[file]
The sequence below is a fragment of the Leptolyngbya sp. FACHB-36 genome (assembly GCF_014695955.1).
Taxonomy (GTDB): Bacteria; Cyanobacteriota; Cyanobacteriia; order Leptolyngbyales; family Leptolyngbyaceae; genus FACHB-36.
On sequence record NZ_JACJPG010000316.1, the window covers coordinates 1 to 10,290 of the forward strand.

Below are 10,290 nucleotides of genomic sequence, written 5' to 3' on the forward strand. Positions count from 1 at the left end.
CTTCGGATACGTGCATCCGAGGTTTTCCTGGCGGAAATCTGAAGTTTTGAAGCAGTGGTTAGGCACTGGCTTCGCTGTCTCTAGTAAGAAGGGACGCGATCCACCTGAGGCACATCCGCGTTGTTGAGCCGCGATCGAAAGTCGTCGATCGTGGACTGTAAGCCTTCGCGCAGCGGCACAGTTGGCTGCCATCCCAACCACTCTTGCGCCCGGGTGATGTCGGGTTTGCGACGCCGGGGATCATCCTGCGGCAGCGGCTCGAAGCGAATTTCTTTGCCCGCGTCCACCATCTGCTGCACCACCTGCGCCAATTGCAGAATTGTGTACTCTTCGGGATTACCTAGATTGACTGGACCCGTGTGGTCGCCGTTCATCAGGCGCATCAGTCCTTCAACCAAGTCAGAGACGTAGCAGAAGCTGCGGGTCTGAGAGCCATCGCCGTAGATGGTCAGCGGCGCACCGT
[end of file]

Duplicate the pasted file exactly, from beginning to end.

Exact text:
The sequence below is a fragment of the Leptolyngbya sp. FACHB-36 genome (assembly GCF_014695955.1).
Taxonomy (GTDB): Bacteria; Cyanobacteriota; Cyanobacteriia; order Leptolyngbyales; family Leptolyngbyaceae; genus FACHB-36.
On sequence record NZ_JACJPG010000316.1, the window covers coordinates 1 to 10,290 of the forward strand.

Below are 10,290 nucleotides of genomic sequence, written 5' to 3' on the forward strand. Positions count from 1 at the left end.
CTTCGGATACGTGCATCCGAGGTTTTCCTGGCGGAAATCTGAAGTTTTGAAGCAGTGGTTAGGCACTGGCTTCGCTGTCTCTAGTAAGAAGGGACGCGATCCACCTGAGGCACATCCGCGTTGTTGAGCCGCGATCGAAAGTCGTCGATCGTGGACTGTAAGCCTTCGCGCAGCGGCACAGTTGGCTGCCATCCCAACCACTCTTGCGCCCGGGTGATGTCGGGTTTGCGACGCCGGGGATCATCCTGCGGCAGCGGCTCGAAGCGAATTTCTTTGCCCGCGTCCACCATCTGCTGCACCACCTGCGCCAATTGCAGAATTGTGTACTCTTCGGGATTACCTAGATTGACTGGACCCGTGTGGTCGCCGTTCATCAGGCGCATCAGTCCTTCAACCAAGTCAGAGACGTAGCAGAAGCTGCGGGTCTGAGAGCCATCGCCGTAGATGGTCAGCGGCGCACCGT